Mind you, if you take the route of experience, there will come a time where you feel like you’re making sh*t and all anyone cares about is that stupid piece of paper. I was firmly set in that mindset for a few years… but thankfully I was proven wrong, and it all paid off. If you can work hard and stick it out experience will get you where you want to go.

JaneraSolomon's avatar

The real questions are 1) What do you really want to do, and 2) What is the most expedient way to get the skills to pursue what you really want to do? If you have no clue, you will be wasting your time and money in college. If you have a burning desire to become a lawyer, you MUST go through college to get there. On the other hand, if you really want to spend the rest of your life assembling HVAC ductwork, a Masters degree in philosophy will only slow you down.

Jeruba's avatar

Take a look at the starting salaries in the fields you’re interested in. Assuming regular promotions and raises—which is a pretty big assumption right now when layoffs are likelier than raises—would it take you more than four years to work your way up to the starting salary for a degreed person? Could you even get the same level of job at all without a degree? Seems like there’s your answer.

We do hear of whiz kids who get hired straight out of school—or even before they finish school—at some high-tech magic factory such as those in my part of the country (Silicon Valley). They may do better at first. But they will get left behind if they don’t have transferable skills or know how to do more than one thing. If they start work as a virtual juvenile they may never acquire management skills on their own—may not even be cut out for the task of overseeing others. And that’s the normal promotional path: people management and project management.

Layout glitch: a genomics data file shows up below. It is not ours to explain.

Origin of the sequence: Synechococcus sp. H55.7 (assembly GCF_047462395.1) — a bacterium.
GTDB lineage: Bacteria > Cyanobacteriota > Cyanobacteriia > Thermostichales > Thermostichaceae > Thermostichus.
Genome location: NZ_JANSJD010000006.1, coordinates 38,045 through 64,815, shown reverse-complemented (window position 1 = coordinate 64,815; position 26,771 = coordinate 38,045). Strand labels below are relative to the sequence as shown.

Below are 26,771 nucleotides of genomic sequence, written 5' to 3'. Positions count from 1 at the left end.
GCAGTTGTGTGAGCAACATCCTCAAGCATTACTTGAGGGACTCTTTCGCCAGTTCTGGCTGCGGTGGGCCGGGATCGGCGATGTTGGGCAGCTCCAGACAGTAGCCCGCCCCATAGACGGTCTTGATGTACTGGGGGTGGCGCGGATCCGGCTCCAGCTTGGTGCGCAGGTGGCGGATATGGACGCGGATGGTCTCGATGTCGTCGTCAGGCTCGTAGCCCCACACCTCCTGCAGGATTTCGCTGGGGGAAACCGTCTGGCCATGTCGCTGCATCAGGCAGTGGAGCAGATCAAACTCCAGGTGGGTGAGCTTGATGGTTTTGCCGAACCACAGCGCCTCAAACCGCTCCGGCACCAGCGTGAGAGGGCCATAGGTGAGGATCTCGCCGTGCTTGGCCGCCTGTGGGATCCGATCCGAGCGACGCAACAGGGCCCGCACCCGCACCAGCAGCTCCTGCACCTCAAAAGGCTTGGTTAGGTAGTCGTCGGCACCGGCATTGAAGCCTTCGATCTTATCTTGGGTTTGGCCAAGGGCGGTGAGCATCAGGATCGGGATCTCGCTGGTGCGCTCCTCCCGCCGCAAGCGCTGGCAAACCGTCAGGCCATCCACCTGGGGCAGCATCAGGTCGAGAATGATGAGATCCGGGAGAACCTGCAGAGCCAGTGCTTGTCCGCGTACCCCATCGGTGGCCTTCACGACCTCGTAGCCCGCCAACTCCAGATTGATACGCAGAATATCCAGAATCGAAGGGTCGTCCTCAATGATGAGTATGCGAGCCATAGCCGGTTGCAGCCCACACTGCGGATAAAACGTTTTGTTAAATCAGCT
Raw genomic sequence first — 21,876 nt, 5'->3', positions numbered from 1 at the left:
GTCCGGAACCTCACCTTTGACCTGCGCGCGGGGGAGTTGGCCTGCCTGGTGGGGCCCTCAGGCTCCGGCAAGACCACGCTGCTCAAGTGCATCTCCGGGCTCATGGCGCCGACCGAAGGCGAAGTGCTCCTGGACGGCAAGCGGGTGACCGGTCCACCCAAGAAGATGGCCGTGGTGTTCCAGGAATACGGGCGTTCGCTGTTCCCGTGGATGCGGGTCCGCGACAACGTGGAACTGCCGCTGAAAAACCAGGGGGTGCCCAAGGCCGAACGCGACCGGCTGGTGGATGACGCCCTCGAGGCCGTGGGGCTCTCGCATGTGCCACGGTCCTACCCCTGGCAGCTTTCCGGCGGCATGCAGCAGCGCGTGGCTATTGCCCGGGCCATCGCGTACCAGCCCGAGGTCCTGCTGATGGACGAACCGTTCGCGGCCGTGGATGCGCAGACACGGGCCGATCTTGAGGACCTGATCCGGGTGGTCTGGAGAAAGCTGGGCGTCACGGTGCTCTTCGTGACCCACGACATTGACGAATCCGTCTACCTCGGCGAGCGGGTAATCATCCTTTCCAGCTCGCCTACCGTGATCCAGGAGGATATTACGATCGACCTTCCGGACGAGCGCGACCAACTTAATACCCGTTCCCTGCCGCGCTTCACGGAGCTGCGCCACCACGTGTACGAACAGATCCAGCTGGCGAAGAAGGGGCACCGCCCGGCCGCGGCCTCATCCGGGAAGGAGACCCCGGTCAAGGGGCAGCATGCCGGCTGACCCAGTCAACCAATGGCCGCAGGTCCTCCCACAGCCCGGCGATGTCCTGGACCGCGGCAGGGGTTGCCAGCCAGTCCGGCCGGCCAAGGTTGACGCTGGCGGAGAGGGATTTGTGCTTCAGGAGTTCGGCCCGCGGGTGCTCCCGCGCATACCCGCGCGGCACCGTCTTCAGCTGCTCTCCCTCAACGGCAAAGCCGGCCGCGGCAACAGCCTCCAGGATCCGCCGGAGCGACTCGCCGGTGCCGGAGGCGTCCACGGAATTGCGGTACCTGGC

Even more important, in my opinion: they will have some amount of process knowledge but not knowledge for their lives—content knowledge, knowledge with substance, knowledge that teaches them how to live and gives them an inner life not dependent on the fortunes of the job marketplace. This is worth a lot more than a few years’ head start at wage earning.

GladysMensch's avatar

What do you want to do with your life? What kinds of careers interest you? Do those careers require a Bachelors degree or an Associates? Does your career require technical skills? Perhaps a technical college? In other words, figure out what you want to do, and then figure out what you need to do it.

There is much to be learned by attending University and doing the whole dorm thing and living on your own. However, that is an expensive exercise these days. Most people are leaving college with $20K+ in debt. That’s going to take a long time to pay off. I would advise against it, unless, or course, your career choice requires a Bachelors. If you choose a field which requires an Associates, then get that and get to work. You can always finish your Bachelors while working.

YARNLADY's avatar

No. The only time that works is when you come up with a really great idea that can make your company lots of money, or you are working in a family business where you will eventually become the owner. Even then the more education you have, the more valuable you will be as a worker.

auhsojsa's avatar

No no no no, unless you’re going to start your own business. Don’t do it. Go to college. I heard one too many stories where the HR department people would heckle, and chuckle at resumes with no college degree. They would just throw the resumes out the window.

ftp901's avatar

In my personal experience, things will be much easier for you if you have a degree. It will be very difficult to get a good wage without it.